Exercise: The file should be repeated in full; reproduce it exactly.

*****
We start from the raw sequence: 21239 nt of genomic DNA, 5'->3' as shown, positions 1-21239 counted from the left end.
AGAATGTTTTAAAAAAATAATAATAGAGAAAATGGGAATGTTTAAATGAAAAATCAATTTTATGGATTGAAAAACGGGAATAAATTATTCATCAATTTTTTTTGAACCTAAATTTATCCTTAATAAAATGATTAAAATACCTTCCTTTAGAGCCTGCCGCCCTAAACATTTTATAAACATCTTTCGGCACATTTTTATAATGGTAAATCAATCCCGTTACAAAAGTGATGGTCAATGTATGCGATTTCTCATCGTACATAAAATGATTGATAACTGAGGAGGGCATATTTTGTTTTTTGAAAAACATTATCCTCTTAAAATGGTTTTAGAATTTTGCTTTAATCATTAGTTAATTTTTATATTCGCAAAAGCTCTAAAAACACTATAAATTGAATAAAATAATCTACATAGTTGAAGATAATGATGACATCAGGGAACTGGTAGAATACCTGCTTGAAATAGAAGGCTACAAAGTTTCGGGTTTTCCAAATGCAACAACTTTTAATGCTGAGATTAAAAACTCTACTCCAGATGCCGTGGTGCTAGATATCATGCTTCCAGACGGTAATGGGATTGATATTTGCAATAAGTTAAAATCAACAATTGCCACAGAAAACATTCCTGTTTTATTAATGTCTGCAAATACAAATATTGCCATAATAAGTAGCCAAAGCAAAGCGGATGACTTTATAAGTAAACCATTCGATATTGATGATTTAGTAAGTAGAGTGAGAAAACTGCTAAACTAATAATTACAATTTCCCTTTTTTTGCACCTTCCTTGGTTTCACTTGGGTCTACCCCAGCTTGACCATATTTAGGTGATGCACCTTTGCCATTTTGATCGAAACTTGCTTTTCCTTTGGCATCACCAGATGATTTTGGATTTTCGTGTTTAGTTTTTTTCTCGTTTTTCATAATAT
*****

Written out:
We start from the raw sequence: 21239 nt of genomic DNA, 5'->3' as shown, positions 1-21239 counted from the left end.
AGAATGTTTTAAAAAAATAATAATAGAGAAAATGGGAATGTTTAAATGAAAAATCAATTTTATGGATTGAAAAACGGGAATAAATTATTCATCAATTTTTTTTGAACCTAAATTTATCCTTAATAAAATGATTAAAATACCTTCCTTTAGAGCCTGCCGCCCTAAACATTTTATAAACATCTTTCGGCACATTTTTATAATGGTAAATCAATCCCGTTACAAAAGTGATGGTCAATGTATGCGATTTCTCATCGTACATAAAATGATTGATAACTGAGGAGGGCATATTTTGTTTTTTGAAAAACATTATCCTCTTAAAATGGTTTTAGAATTTTGCTTTAATCATTAGTTAATTTTTATATTCGCAAAAGCTCTAAAAACACTATAAATTGAATAAAATAATCTACATAGTTGAAGATAATGATGACATCAGGGAACTGGTAGAATACCTGCTTGAAATAGAAGGCTACAAAGTTTCGGGTTTTCCAAATGCAACAACTTTTAATGCTGAGATTAAAAACTCTACTCCAGATGCCGTGGTGCTAGATATCATGCTTCCAGACGGTAATGGGATTGATATTTGCAATAAGTTAAAATCAACAATTGCCACAGAAAACATTCCTGTTTTATTAATGTCTGCAAATACAAATATTGCCATAATAAGTAGCCAAAGCAAAGCGGATGACTTTATAAGTAAACCATTCGATATTGATGATTTAGTAAGTAGAGTGAGAAAACTGCTAAACTAATAATTACAATTTCCCTTTTTTTGCACCTTCCTTGGTTTCACTTGGGTCTACCCCAGCTTGACCATATTTAGGTGATGCACCTTTGCCATTTTGATCGAAACTTGCTTTTCCTTTGGCATCACCAGATGATTTTGGATTTTCGTGTTTAGTTTTTTTCTCGTTTTTCATAATAT